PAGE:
6 ways resistance training can help with depression

September 5, 2018

We all know that when we exercise, it lifts our mood and makes us feel better. In fact studies have shown that if you’re physically active, your risk of developing depression reduces by 15%. Recent research from the University of Limerick found that resistance or weight training significantly reduced depressive symptoms for around 2,000 people who participated in their study. With this in mind, we caught up with Keith McNiven, founder of London based personal training company Right Path Fitness (https://rightpathfitness.co.uk/) to give us his 6 top tips on how resistance training can significantly help with depression.

1) The feel good factor

When we think of exercises that lift our mood, we tend to automatically think of cardiovascular exercises like running, but, working out with weights can be just as beneficial for your mental wellbeing. So, don’t avoid the resistance machines in the gym, they can be just as effective as the cardio machines at releasing feel good endorphins.

2) Clear the mind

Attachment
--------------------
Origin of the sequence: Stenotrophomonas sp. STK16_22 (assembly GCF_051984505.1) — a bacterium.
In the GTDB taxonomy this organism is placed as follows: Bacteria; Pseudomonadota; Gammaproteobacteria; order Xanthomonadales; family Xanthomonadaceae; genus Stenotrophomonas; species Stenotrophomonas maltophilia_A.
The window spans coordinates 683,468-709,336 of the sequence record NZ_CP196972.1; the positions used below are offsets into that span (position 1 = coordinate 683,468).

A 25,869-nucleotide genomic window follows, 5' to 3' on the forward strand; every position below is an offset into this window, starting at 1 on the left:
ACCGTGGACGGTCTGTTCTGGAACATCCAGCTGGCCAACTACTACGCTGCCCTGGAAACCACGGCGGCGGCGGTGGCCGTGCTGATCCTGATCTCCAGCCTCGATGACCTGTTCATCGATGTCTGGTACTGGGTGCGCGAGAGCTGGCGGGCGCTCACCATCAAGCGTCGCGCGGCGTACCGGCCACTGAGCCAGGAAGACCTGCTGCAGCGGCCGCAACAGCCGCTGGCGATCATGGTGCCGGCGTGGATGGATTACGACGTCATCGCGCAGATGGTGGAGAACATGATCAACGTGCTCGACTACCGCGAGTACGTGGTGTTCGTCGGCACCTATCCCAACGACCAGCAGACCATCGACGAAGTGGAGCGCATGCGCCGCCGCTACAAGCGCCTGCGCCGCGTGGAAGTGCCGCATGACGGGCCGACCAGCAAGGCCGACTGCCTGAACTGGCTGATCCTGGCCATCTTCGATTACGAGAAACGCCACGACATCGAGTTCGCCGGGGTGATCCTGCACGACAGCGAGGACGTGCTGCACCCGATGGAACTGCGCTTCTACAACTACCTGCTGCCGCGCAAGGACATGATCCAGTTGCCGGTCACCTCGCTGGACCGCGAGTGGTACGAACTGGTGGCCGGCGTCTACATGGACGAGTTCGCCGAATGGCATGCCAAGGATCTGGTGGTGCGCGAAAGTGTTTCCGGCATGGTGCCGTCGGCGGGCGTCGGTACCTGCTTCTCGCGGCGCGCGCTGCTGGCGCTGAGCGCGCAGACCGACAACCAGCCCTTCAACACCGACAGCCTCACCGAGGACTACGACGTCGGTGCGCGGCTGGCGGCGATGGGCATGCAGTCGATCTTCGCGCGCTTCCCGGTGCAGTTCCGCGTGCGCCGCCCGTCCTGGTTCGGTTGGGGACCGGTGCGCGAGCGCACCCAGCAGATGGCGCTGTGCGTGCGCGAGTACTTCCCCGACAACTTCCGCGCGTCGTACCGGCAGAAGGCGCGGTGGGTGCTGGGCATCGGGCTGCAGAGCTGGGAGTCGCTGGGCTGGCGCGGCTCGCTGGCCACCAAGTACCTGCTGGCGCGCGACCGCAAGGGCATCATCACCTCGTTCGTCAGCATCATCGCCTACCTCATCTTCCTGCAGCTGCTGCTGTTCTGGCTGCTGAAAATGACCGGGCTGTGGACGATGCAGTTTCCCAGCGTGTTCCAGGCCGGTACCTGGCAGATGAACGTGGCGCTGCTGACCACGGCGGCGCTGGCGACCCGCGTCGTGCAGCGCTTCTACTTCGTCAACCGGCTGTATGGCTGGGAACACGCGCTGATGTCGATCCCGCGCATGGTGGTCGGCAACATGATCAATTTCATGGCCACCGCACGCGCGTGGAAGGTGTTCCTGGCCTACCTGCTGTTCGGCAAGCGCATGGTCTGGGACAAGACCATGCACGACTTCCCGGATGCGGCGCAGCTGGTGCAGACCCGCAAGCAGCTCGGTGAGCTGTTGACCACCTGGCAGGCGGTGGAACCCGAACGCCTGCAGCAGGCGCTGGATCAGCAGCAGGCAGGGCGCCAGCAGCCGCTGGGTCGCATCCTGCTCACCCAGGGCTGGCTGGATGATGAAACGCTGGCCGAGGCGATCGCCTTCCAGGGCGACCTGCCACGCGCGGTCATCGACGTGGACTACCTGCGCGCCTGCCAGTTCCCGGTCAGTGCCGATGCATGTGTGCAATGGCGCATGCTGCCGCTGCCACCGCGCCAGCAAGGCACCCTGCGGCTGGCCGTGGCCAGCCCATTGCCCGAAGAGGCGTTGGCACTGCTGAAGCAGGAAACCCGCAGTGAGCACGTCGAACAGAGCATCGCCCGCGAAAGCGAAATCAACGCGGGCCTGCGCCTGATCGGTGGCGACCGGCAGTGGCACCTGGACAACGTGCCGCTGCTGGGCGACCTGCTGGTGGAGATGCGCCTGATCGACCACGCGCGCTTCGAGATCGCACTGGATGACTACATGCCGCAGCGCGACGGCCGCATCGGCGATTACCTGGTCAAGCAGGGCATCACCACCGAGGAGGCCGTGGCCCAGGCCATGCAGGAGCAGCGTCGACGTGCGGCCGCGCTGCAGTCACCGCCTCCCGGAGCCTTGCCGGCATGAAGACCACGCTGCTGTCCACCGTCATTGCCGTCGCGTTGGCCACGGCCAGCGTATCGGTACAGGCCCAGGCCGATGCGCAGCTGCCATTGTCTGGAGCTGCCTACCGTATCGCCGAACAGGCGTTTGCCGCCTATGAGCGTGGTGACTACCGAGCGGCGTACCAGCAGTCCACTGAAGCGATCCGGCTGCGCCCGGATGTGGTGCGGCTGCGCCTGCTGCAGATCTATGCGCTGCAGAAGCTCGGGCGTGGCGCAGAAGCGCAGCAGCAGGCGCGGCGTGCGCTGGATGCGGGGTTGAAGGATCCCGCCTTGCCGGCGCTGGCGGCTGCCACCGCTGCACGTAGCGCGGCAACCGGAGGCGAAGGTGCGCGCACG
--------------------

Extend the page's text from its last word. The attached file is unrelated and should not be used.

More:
A big factor in depression can be an overload of problems and no outlet. Resistance training can help by allowing you to work through emotions like stress and worry. Grab a slam ball, Sandbell or medicine ball, clear a space, and slam the ball down on each and every negative thought that passes through your mind. 6 ways resistance training can help with depression

3) Body confidence

There’s no doubt that when you look your best physically, it boosts your emotional and mental wellbeing. And weights can actually be a quicker route to improving your shape, burning more calories minute for minute, than cardiovascular exercise. 

4) Focus 

A key characteristic of depression is a lack of motivation, but having set training days and times planned into your week can give you focus. Plan a weights session at least a couple of times a week, ideally in the morning so you can reap the benefits of your resistance session for the rest of the day. 

5) Socialise

Isolation can make depressive symptoms worsen, but the great thing about resistance training is that it often works better as a duo. Grab a friend and do alternate kettle bell exercises like bicep curls where you raise the kettlebell up towards your chest, rows where you hold the kettlebell and raise your elbow upwards, or sit ups where you grab the kettlebell from the floor in front of you as you sit up. Take turns to do the exercise, whilst the other counts the reps. 

6) Strong body, strong mind

When you are in a strong place mentally, you are equipped to deal with whatever life throws your way and developing your body through weight training can help you to reach this place. Resistance training is brilliant for improving bone density and health, and you can also see the physical evidence through the increased amount of weight you can lift or reps you can complete over time. Strengthen your body, and psychologically it will benefit your mind. 

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